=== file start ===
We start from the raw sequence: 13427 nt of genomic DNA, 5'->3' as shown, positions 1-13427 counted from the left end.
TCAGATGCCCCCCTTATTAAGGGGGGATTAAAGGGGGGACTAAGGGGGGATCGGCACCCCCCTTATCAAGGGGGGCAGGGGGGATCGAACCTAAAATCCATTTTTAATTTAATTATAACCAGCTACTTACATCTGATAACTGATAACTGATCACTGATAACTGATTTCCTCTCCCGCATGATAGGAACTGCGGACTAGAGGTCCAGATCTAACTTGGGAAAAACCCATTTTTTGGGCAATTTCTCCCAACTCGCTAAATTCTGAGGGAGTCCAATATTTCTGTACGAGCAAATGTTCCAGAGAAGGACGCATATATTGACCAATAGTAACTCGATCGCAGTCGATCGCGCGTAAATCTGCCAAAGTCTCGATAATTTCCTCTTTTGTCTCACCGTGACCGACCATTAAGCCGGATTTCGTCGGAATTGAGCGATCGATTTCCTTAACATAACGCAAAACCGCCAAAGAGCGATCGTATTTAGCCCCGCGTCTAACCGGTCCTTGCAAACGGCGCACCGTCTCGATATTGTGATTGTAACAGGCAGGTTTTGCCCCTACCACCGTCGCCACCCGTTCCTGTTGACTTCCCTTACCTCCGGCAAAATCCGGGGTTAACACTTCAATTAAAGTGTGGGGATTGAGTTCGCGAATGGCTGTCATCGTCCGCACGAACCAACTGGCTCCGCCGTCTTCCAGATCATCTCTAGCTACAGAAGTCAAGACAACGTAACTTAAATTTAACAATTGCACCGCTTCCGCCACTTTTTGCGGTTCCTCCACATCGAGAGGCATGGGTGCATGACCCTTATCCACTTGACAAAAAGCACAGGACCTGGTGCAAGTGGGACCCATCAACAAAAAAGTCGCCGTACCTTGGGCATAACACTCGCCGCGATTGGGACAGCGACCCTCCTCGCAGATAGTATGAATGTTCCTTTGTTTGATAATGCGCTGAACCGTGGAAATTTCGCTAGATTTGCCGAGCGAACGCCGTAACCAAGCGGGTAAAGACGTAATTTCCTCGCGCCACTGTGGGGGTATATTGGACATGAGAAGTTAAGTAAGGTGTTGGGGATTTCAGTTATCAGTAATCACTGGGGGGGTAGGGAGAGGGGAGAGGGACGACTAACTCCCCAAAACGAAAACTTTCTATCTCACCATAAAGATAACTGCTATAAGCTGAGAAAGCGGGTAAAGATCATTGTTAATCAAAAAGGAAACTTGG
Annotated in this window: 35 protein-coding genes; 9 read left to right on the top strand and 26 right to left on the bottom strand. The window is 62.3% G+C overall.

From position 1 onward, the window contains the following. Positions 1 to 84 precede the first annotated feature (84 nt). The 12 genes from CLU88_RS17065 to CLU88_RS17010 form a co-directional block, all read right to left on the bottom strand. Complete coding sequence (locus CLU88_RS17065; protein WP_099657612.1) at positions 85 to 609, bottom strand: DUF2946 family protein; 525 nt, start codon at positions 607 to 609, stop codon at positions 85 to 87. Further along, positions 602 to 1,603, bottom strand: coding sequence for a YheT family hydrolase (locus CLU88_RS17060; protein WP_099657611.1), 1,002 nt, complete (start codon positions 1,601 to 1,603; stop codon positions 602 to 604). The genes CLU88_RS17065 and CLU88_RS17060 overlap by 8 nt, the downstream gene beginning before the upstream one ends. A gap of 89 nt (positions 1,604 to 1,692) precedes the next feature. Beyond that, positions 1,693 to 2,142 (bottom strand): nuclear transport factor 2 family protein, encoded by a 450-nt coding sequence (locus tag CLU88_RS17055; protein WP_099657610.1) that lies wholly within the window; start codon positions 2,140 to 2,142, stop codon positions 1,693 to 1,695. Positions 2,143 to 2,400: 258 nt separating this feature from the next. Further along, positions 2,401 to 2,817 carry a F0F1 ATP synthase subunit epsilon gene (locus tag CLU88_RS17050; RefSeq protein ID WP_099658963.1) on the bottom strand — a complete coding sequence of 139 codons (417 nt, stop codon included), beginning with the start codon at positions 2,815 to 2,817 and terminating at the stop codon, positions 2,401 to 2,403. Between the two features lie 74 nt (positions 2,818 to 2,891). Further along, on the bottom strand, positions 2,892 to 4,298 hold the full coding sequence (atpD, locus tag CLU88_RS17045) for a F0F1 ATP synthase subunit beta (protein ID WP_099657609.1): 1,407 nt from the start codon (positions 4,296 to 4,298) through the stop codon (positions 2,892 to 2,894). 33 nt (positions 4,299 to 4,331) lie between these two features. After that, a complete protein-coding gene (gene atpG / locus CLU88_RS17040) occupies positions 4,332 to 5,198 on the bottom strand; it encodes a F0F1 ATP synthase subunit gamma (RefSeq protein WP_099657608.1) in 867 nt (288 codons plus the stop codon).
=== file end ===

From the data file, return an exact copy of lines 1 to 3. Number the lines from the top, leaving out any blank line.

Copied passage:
We start from the raw sequence: 13427 nt of genomic DNA, 5'->3' as shown, positions 1-13427 counted from the left end.
TCAGATGCCCCCCTTATTAAGGGGGGATTAAAGGGGGGACTAAGGGGGGATCGGCACCCCCCTTATCAAGGGGGGCAGGGGGGATCGAACCTAAAATCCATTTTTAATTTAATTATAACCAGCTACTTACATCTGATAACTGATAACTGATCACTGATAACTGATTTCCTCTCCCGCATGATAGGAACTGCGGACTAGAGGTCCAGATCTAACTTGGGAAAAACCCATTTTTTGGGCAATTTCTCCCAACTCGCTAAATTCTGAGGGAGTCCAATATTTCTGTACGAGCAAATGTTCCAGAGAAGGACGCATATATTGACCAATAGTAACTCGATCGCAGTCGATCGCGCGTAAATCTGCCAAAGTCTCGATAATTTCCTCTTTTGTCTCACCGTGACCGACCATTAAGCCGGATTTCGTCGGAATTGAGCGATCGATTTCCTTAACATAACGCAAAACCGCCAAAGAGCGATCGTATTTAGCCCCGCGTCTAACCGGTCCTTGCAAACGGCGCACCGTCTCGATATTGTGATTGTAACAGGCAGGTTTTGCCCCTACCACCGTCGCCACCCGTTCCTGTTGACTTCCCTTACCTCCGGCAAAATCCGGGGTTAACACTTCAATTAAAGTGTGGGGATTGAGTTCGCGAATGGCTGTCATCGTCCGCACGAACCAACTGGCTCCGCCGTCTTCCAGATCATCTCTAGCTACAGAAGTCAAGACAACGTAACTTAAATTTAACAATTGCACCGCTTCCGCCACTTTTTGCGGTTCCTCCACATCGAGAGGCATGGGTGCATGACCCTTATCCACTTGACAAAAAGCACAGGACCTGGTGCAAGTGGGACCCATCAACAAAAAAGTCGCCGTACCTTGGGCATAACACTCGCCGCGATTGGGACAGCGACCCTCCTCGCAGATAGTATGAATGTTCCTTTGTTTGATAATGCGCTGAACCGTGGAAATTTCGCTAGATTTGCCGAGCGAACGCCGTAACCAAGCGGGTAAAGACGTAATTTCCTCGCGCCACTGTGGGGGTATATTGGACATGAGAAGTTAAGTAAGGTGTTGGGGATTTCAGTTATCAGTAATCACTGGGGGGGTAGGGAGAGGGGAGAGGGACGACTAACTCCCCAAAACGAAAACTTTCTATCTCACCATAAAGATAACTGCTATAAGCTGAGAAAGCGGGTAAAGATCATTGTTAATCAAAAAGGAAACTTGG
Annotated in this window: 35 protein-coding genes; 9 read left to right on the top strand and 26 right to left on the bottom strand. The window is 62.3% G+C overall.